What is a good beginner coop? What have you done that worked and didn't work?

Discussion in 'Coop & Run - Design, Construction, & Maintenance' started by afisher25, Oct 7, 2013.

  1. afisher25

    afisher25 Hatching

    Oct 7, 2013
    Hi! My name is Anna and I am getting into chicken raising. I am looking to write an e-book on chicken raising to help beginners like me have a great start. If you can contribute your insights that would be awesome! Here are a few questions I have.

    What questions did you have when you first started looking at a coop for your chicken?

    If you have a couple more minutes...

    What is a good basic starter coop for someone who is just beginning to raise chickens?

    What do you wish you would have done differently with your coop and what do you love about your coop?

    Thanks so much!
  2. write2caroline

    write2caroline Songster

    Jun 21, 2009
    [​IMG] I have two styles of coops, one is a pallet coop which was inexpensive to build and I have an a frame coop where the chickens are on top and the tractor is on the bottom, nest boxes on either side and roosting the in the top middle.

    What I like about both styles is that they protect my chickens from predators. I can lock them up at night and have not lost chickens to predators.
    I think that they are both easy to clean. The A frame coop has hay which I layer in so that I can roll out the dirty hay with a pitch fork.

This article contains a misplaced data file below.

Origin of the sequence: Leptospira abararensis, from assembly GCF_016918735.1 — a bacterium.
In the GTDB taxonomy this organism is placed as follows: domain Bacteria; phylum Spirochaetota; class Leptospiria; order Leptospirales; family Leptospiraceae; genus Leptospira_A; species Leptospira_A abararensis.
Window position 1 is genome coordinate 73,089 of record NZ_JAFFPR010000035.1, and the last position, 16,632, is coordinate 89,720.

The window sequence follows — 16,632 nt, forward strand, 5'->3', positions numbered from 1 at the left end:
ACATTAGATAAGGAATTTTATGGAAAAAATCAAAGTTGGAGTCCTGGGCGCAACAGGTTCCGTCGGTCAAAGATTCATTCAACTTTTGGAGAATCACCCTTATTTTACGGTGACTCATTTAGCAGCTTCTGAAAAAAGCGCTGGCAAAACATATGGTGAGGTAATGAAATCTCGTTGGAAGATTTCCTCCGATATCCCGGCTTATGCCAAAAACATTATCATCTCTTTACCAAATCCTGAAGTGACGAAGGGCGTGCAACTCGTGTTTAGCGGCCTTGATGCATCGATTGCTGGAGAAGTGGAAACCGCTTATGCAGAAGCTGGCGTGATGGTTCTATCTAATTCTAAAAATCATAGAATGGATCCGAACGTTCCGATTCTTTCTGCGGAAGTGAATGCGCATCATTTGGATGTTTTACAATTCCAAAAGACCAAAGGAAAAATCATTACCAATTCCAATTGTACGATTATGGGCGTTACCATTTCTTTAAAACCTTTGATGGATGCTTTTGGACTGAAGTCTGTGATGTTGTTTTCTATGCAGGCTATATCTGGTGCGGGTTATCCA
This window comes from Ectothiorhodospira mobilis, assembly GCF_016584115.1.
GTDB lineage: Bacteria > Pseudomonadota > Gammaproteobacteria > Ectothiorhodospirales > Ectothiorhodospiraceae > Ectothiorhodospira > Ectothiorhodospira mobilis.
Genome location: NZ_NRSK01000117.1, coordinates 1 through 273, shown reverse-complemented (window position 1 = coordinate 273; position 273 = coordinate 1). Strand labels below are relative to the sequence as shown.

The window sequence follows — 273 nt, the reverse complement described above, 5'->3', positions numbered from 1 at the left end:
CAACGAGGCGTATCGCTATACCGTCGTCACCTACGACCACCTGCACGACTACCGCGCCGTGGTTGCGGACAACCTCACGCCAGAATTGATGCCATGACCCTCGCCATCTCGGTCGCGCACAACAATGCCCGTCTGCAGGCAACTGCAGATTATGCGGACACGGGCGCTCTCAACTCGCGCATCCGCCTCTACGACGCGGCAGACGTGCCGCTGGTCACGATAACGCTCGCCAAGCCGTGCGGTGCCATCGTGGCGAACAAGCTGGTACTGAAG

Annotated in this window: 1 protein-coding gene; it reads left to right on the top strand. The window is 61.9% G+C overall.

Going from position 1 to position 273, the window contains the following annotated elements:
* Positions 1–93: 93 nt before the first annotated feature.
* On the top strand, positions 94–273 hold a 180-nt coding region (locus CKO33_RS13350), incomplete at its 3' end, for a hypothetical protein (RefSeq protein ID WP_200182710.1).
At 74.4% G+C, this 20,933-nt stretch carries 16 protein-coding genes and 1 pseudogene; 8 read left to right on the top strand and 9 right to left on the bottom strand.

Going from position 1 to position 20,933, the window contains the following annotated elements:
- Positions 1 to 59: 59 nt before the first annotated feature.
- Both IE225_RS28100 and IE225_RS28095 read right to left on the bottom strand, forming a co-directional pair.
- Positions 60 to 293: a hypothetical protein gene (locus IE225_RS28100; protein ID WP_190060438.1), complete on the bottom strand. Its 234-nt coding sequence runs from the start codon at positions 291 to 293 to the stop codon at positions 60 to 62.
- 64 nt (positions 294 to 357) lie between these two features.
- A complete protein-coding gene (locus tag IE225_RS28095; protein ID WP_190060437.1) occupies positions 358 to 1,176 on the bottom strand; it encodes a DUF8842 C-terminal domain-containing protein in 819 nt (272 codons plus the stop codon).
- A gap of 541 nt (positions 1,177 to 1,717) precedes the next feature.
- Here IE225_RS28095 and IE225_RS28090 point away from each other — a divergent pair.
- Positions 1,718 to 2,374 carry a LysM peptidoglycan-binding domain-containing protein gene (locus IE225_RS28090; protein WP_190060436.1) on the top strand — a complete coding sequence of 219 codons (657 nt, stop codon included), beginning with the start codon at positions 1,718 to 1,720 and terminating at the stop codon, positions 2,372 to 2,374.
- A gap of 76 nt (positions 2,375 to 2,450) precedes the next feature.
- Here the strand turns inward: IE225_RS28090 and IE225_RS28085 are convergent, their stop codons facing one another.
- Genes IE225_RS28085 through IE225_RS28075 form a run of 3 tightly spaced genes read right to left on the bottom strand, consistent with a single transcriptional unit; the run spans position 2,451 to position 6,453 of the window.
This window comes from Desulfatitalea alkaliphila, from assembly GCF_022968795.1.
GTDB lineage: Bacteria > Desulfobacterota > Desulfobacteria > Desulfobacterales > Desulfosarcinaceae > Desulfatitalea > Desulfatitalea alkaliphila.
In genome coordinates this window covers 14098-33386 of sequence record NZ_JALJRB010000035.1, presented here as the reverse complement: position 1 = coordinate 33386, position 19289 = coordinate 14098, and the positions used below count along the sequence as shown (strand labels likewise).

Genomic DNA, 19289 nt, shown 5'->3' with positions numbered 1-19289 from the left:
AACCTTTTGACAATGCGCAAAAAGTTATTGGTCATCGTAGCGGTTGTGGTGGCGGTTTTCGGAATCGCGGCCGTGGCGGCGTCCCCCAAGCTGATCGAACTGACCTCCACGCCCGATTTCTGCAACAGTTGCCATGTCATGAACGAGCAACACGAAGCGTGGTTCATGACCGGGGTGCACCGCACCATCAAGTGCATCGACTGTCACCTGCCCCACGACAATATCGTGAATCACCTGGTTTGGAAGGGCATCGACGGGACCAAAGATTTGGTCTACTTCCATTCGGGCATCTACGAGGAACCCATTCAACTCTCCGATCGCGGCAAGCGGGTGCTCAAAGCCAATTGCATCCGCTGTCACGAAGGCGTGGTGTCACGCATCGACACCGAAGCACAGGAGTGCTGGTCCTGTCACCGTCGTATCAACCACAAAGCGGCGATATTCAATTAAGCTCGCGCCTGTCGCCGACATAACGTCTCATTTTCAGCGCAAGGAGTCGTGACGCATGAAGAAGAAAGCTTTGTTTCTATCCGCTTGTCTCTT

Painting the coop will preserve the wood. I painted the a frame coops a year after building them and I wish I had painted them before the chicks ever went to live within the coop. The painted surfaces are easier to clean.

    The Pallet coop has vinyl flooring which is a snap to clean. The wide doors make clean up easier and since I do not like to stoop over I lifted the coop up and that was a plus too.

    The easier you make access to clean the coop the more likely you will clean it.

    Just my humble opinion
  3. barnaclebob

    barnaclebob Chirping

    Sep 24, 2012
    Do you need an enclosed run as well? How many chickens?

    If you are a typical backyard chicken farmer with 3-6 birds then something similar to the Wichita coop is hard to beat...

    In any case a walk in run and easy access to the coop is essential.
  4. chynasparks

    chynasparks Songster

    Jun 21, 2013
    If you have a few minutes you can click on my album below. Pictured is my starter coop. Hubby and I know very little about raising chickens, but he is no stranger to working with wood. This structure is as solid as can be. I got 95% of my advice and ideas from BYC. Thanks to all you experienced posters! Everything is working great. We made a design flaw. We created a ledge on the upper level where they enter the nest / roost area. They would go in, they huddled up together on that ledge for the night so the were sitting in their poop. I found a decorative solution and they started going inside. I wishe we would have made the nest house bigger. Perhaps we could have built the nest box like an extention giving them a bit more walking room. They aren't laying yet so we will see later if we need to make a modification. Storage, I wish we would have created space for storing feed and other things like scratch. What hubby did was put most of it together with wood screws. With his know how we can make modifications and add ons fairly easy. We deffinitly wanted to be able to walk in for cleaning and just hanging out with them. But the biggest tip I can give, and you will find that written by BYC'ers, build before you buy chickens. I didn't do that and we felt the pressure of their rapid growth. Get the housing worked out first it will be less stressful in the long run.